Yesterday's Magazette

7 – Where Fairies Danced

Where Fairies Danced

By Madonna Dries Christensen

 

Where are the fairies?

Where can we find them?

We’ve seen the fairy rings,

They leave behind them.

When they’ve danced all night,

Where do they go?

Lark, in the sky above,

Say, do you know?

            — sign in a tea garden, Pretoria, South Africa

*Most of the stones are shaped like Roman or St. Andrew’s crosses.

The Scots-Irish who settled in Patrick County Virginia in the Blue Ridge Mountains left a legacy of imaginative tales about fairies, Druids and other spirits. Folklore enthusiast William Butler Yeats described faith in fairies as “sent by Providence.” He wrote, “Irish fairies divide themselves into two great classes: the sociable and the solitary. The first are, in the main, kindly, and the second full of uncharitableness.”

Yeats referred to solitary fairies as ganconer, clurican, leprechaun, far darrig, dullahan, leanhaun shee, far gorta, and banshee. The chiefs among these classes often desire a beautiful, mortal wife, so humans must guard their young, pretty daughters against theft. The children of these unions are recognizable by their irresistible beauty, their cleverness and their gift of song, but they’re also reckless, wild and extravagant. Solitary fairies might snatch a baby, leaving a changeling in its place. 

Changelings are ill-behaved, dull, unattractive creatures. In Yeats’s poem, The Stolen Child, he wrote: “Come away, O human child! To the waters and the wild. With a faery, hand in hand, for the world’s more full of weeping than you can understand.” Humans can ward off child theft by placing iron nails in the cradle. Solitary fairies are probably best known in regard to fairy rings, described as circular tracks in the grass, trampled by tiny feet. It’s safe for humans to walk around a fairy ring, but stepping inside will bring bad luck, even death.

Among the sociable fairy classes are sheoques and merrows. Legend has it that it was these good fairies who roamed the serene foothills of the Blue Ridge during the time of Christ. Early one morning they were dancing around a cool spring, playing with naiads and wood nymphs. Suddenly the gaiety was broken when an elfin stranger from a faraway land stepped into their midst. The message he brought was that Christ had been crucified. As the fairies wept at the details of Christ’s death, their tears flooded the ground around the spring and the adjacent valley. The melancholy fairies gradually left their enchanted home. In time, the tears they had shed crystallized into untold numbers of small stones shaped like crosses. 

The scientific explanation for these six-sided crosses is, of course, dull by comparison with the mystical legend. Russet in color and ranging in size from one-quarter inch to two inches, they are composed of silica, iron and aluminum, formed as the earth’s crust heated and then cooled during the formation of the Appalachian Mountains. Because the staurolite crystals are harder than surrounding materials, they erode slower and rise to the earth’s surface retaining their original shape.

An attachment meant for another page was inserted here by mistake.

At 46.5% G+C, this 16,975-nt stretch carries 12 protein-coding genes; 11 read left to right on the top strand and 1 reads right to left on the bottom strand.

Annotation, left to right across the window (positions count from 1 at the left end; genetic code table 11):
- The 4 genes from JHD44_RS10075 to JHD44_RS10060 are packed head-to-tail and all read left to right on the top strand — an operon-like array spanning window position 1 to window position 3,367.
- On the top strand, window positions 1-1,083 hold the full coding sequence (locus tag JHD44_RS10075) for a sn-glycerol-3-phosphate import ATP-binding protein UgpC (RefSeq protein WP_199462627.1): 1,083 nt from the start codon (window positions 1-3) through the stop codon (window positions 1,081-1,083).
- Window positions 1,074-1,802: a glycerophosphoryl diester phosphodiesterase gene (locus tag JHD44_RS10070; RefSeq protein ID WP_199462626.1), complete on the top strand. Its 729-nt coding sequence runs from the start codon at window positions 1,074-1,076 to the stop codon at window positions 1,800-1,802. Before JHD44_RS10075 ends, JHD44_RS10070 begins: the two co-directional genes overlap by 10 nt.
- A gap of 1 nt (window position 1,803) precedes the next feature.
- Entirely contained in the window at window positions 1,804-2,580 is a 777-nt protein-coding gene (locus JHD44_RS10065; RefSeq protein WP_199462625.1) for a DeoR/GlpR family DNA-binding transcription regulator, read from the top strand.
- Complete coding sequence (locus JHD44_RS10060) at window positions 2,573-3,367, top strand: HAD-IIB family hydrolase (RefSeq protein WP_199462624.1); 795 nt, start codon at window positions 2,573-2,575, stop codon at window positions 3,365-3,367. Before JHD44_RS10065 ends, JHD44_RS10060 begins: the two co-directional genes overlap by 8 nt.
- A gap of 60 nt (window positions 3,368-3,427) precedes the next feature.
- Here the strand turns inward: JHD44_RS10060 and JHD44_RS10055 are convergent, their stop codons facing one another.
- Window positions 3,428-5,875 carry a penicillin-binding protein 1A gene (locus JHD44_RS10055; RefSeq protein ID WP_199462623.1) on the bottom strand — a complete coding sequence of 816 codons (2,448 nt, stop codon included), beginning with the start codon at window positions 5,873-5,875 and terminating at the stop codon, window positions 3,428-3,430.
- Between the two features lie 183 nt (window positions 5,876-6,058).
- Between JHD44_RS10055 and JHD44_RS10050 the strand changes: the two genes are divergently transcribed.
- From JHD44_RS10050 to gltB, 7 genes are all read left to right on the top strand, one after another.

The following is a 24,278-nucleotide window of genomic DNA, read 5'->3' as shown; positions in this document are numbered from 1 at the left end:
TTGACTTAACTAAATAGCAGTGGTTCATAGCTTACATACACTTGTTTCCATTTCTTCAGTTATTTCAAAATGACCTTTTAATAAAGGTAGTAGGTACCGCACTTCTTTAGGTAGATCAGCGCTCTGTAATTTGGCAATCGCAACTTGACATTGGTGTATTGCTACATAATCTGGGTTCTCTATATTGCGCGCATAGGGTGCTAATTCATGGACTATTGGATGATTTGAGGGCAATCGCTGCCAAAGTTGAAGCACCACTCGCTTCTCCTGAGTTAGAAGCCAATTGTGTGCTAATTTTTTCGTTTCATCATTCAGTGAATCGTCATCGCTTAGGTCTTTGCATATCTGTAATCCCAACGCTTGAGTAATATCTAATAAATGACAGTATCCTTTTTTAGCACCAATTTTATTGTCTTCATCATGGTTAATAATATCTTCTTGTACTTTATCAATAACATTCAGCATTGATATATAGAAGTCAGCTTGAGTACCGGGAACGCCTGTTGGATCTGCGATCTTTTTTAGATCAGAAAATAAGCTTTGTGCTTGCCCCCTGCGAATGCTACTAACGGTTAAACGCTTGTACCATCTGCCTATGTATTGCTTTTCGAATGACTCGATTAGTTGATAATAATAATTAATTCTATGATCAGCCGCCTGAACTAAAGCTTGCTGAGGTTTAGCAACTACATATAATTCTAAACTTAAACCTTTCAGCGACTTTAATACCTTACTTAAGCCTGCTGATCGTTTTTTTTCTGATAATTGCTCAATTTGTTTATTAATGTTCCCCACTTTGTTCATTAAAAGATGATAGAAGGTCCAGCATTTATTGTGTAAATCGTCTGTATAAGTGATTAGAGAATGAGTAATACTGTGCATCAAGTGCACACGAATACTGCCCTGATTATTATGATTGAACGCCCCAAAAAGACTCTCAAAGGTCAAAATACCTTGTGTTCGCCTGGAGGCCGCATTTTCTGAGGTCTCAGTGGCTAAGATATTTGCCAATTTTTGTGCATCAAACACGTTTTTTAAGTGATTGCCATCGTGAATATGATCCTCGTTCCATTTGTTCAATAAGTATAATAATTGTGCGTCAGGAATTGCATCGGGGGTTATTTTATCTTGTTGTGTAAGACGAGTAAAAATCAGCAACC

Most of the stones are shaped like Roman or St. Andrew’s crosses. The Maltese cross is rare, and the most desired by collectors. Staurolite is also found in Switzerland and in the mountains of North Carolina, but only in this Virginia region are they found in such abundance and in the cross-like formation. 

There, in the Blue Ridge mountains, Fairy Stone Park continues to cast an enchanting spell on visitors by perpetrating the legend of the stone crosses created by fairies’ tears. The park sprang to life in 1936 during one of our country’s darkest periods: the Depression. Junius B. Fishburn, publisher of the Roanoke Times, donated 4,868 acres to be used as one of Virginia’s six state parks, developed by the federal government’s Civilian Conservation Corp. The fairy stones are plentiful enough that visitors are allowed to take a few for personal use, but commercial digging is not permitted.

Many people regard the crosses with superstitious awe, believing that they protect the owner against accidents, illness, witchcraft, or any form of bad luck. The crosses are usually carried on one’s person, but have also become popular as jewelry. Among those said to have carried fairy stones are Presidents Theodore Roosevelt and Woodrow Wilson, Thomas Edison, Charles Lindbergh, and many officers and soldiers serving in the European wars. In John Fox Jr.’s book, Trail of the Lonesome Pine, a man gives his sweetheart one of the stone crosses, and good luck follows them.

In a collection called Fairy Poems, Laura Ingalls Wilder wrote: Have you seen any fairies lately? I asked the question of a little girl not long ago. “Huh! There’s no such thing as fairies,” she replied. Wilder was surprised by this answer, for she believed that fairies are all around us and that they appear to those with seeing eyes. If you have not seen them, she added, you have at least seen their work.

If you should find yourself in Fairy Stone Park, open your eyes to the possibility of fairies. Select a few fairy stones for yourself and your friends. Pass them out to children to tuck into a pocket, and share the legend and this rhyme with them: 

May the charms of the fairy stone make you blessed,

Through the days of labor and nights of rest,

Wherever you stay, wherever you go,

May the beautiful flowers of the good fairies grow.

                                         — author unknown

*Madonna Dries Christensen, author of Swinging Sisters and Masquerade, has recently compiled the anthologies, “Dolls Remembered” and “Toys Remembered,” available through Amazon and other major bookstores.

Vol. 38 No. 2 – Copyright © Yesterday’s Magazette


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